Recommended ReadsAugust 6th, 2019

Why can’t everyone get an A+?

Reuben Stanton
Reuben Stanton, Managing Director

“Here’s a thought experiment. Suppose that next year virtually every student passed the tests. What would the reaction be from politicians, businesspeople, the media? Would these people shake their heads in admiration and say, ‘Damn, those teachers must be good’? Of course not. Such remarkable success would be cited as evidence that the tests were too easy.”

This is an eye-opening article about society’s obsession with ranking performance, and how it can distort our view of what ‘high standards’ actually are.

The very idea that excellence is a scarce commodity, and success doesn’t count unless it is attained by only a few, is actually an ideological one: “We have been taught to respond with suspicion whenever all members of a defined group are successful ... even when we have no reason to believe that corners have been cut, or that the bar was suspiciously low.”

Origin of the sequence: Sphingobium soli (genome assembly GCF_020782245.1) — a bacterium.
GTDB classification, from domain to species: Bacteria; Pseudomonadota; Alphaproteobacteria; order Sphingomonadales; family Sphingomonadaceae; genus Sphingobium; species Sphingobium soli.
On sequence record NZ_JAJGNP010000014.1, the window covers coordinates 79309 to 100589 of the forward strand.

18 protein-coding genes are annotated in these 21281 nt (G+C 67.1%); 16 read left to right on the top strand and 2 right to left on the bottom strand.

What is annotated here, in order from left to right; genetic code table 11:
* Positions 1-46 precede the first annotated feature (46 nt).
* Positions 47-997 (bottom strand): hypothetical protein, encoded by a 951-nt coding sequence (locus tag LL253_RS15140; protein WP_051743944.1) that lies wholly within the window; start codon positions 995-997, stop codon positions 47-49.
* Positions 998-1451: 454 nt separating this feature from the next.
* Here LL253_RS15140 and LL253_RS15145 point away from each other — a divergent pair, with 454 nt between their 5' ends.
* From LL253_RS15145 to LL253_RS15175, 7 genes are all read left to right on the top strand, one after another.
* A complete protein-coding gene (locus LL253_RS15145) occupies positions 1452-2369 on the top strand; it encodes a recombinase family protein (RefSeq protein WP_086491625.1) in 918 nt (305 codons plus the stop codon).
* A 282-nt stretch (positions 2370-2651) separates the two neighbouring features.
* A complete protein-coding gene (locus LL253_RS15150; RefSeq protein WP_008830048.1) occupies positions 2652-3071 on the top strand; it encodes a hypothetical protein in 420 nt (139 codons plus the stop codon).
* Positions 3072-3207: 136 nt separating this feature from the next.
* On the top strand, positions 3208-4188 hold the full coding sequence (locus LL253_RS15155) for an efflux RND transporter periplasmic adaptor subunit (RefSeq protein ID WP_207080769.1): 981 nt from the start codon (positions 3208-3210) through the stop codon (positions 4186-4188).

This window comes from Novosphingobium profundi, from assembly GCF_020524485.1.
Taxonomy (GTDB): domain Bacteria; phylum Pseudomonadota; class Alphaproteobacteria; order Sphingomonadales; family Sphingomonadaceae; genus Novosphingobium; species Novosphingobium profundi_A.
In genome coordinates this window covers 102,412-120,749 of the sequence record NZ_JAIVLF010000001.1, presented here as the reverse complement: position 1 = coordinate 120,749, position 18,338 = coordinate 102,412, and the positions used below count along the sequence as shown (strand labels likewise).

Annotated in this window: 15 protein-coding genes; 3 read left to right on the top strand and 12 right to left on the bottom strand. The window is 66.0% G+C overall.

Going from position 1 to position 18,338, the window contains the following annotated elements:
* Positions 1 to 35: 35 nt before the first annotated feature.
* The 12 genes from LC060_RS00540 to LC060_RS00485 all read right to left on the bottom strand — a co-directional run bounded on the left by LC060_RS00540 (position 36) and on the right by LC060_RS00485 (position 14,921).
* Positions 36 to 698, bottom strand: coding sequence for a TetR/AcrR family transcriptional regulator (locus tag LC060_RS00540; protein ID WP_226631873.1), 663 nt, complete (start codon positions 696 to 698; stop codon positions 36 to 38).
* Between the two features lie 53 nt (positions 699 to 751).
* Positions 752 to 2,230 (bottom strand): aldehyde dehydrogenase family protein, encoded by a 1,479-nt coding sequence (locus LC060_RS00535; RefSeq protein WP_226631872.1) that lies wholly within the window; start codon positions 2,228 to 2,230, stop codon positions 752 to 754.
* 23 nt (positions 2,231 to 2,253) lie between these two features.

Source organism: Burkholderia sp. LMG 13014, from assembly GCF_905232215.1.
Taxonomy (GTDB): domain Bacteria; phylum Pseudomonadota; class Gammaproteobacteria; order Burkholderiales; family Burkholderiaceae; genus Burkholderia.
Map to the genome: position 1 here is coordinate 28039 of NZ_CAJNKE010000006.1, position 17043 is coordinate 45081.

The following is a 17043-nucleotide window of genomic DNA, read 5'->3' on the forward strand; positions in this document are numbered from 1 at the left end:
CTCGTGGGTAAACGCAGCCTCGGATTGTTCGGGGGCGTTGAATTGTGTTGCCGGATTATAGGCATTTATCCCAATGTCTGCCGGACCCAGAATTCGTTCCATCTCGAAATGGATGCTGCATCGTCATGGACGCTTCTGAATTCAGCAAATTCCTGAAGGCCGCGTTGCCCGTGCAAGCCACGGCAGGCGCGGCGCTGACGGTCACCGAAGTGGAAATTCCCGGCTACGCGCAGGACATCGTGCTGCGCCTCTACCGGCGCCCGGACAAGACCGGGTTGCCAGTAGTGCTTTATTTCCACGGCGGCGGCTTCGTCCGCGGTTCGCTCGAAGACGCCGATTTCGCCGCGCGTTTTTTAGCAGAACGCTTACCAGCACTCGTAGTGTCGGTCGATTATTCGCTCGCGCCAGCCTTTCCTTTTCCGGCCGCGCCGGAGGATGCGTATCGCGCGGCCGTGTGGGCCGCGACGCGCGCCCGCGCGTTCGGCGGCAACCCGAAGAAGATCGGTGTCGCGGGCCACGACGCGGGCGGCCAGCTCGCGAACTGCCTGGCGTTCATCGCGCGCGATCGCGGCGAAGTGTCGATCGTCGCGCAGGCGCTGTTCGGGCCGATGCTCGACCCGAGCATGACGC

Ranking (of anything: students, schools, governments, countries) is primarily used to show who’s ‘winning’, not who’s actually successfully meeting goals. Tracking only relative performance makes it hard for us to assess whether quality is improving, or even see how and why things might be changing.


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